Learn how to make garden charms that make great accessories to your potted plants. Use your favorite sayings to create beautiful and thoughtful gifts.
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How to Make Garden Charms
Last year one of my friends gave me a beautiful small hydrangea bush for my birthday. Inside the pot she also had a tiny stone angel wind chime that read " A True Friend is a Gift." This gave me an idea to make some garden charms complete with a fun saying or phrase. It could be used as a planter accessory, or just a sweet little gift in itself.
You may have seen a similar approach creating garden markers, and you could certainly make them the exact same way. I used Sculpey clay which was really easy to work with, and the folks that make it say it is sturdy enough to use outdoors, though the color may fade in the sunlight over time.
We had a few black clothes hangers that I thought would make great inexpensive hooks for the garden charms. They are a little heavier than the standard white hanger. You could purchase wire to make these also. I'd suggest something in the 14 gauge or more range, though the charm is very light weight. I even thought about spray painting hangers with copper paint but decided against it.
To make the hooks, open the hanger and cut it in half at the bottom. I used a pair of needle nose pliers to twist the metal back and forth until it broke.
Then cut again at each side around the bend. Now you have two hooks for the charms.
Use the same pliers to bend the end up and around, forming an open loop.
Now onto the garden charms.
The clay comes in layers. Take one or two layers and knead the clay with your hands. I was surprised at how easy this particular brand was to work with. I was able to soften the clay pretty easily within a few minutes. The last time I used polymer clay was to make pressed flower jewelry dishes, and that clay took a lot longer to knead and soften.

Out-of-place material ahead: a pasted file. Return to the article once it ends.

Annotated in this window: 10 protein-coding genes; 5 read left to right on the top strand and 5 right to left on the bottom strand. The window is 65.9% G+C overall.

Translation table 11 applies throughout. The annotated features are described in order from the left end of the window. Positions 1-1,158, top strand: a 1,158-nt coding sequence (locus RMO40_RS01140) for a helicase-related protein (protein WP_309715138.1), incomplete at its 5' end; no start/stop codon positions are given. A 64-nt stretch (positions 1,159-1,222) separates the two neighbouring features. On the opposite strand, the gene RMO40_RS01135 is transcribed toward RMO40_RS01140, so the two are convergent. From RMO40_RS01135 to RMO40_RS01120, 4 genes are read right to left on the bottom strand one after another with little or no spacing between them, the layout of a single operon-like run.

Next roll out your clay and use anything you have on hand to cut out your shape. The picture above shows a lid from a bottle of hair spray. Originally I was going to use a mason jar lid but it seemed too big. You may also have some favorite cookie cutters that would work well.
Now you can use your letter stamps or rubber stamps to create your garden charm. The letter stamps I purchased for this project were a really cute font, but I think they could have been a little larger. These were 3mm in size. There were plenty of others that were 4mm but I'm not sure if they are available in a script-like font. I also used a blunt embroidery needle and hand carved a few of the charms.
Use the end of a paint brush to make a hole, and set them in the oven at 275 degrees for 15 minutes. I used parchment paper to roll out, cut and bake the charms and it worked great.
After they have cooled you can paint them to help bring out the letters. Use a sponge brush to really get the paint into the crevices and then gently wipe away any excess with a paper towel.
I really went to town, and before you know it my hands were covered in paint. However, this was probably my favorite part of the whole project.
The rubber floral stamp worked well for this project but the foam stamps did not.
Okay, you wouldn't want to put three charms in one little fern, but you get the idea.
I'm thinking Mother's Day, birthdays, teacher's gifts.
I could even see them tied onto packages with a pretty satin ribbon.
So many options, and such a fun, creative way to spend the afternoon.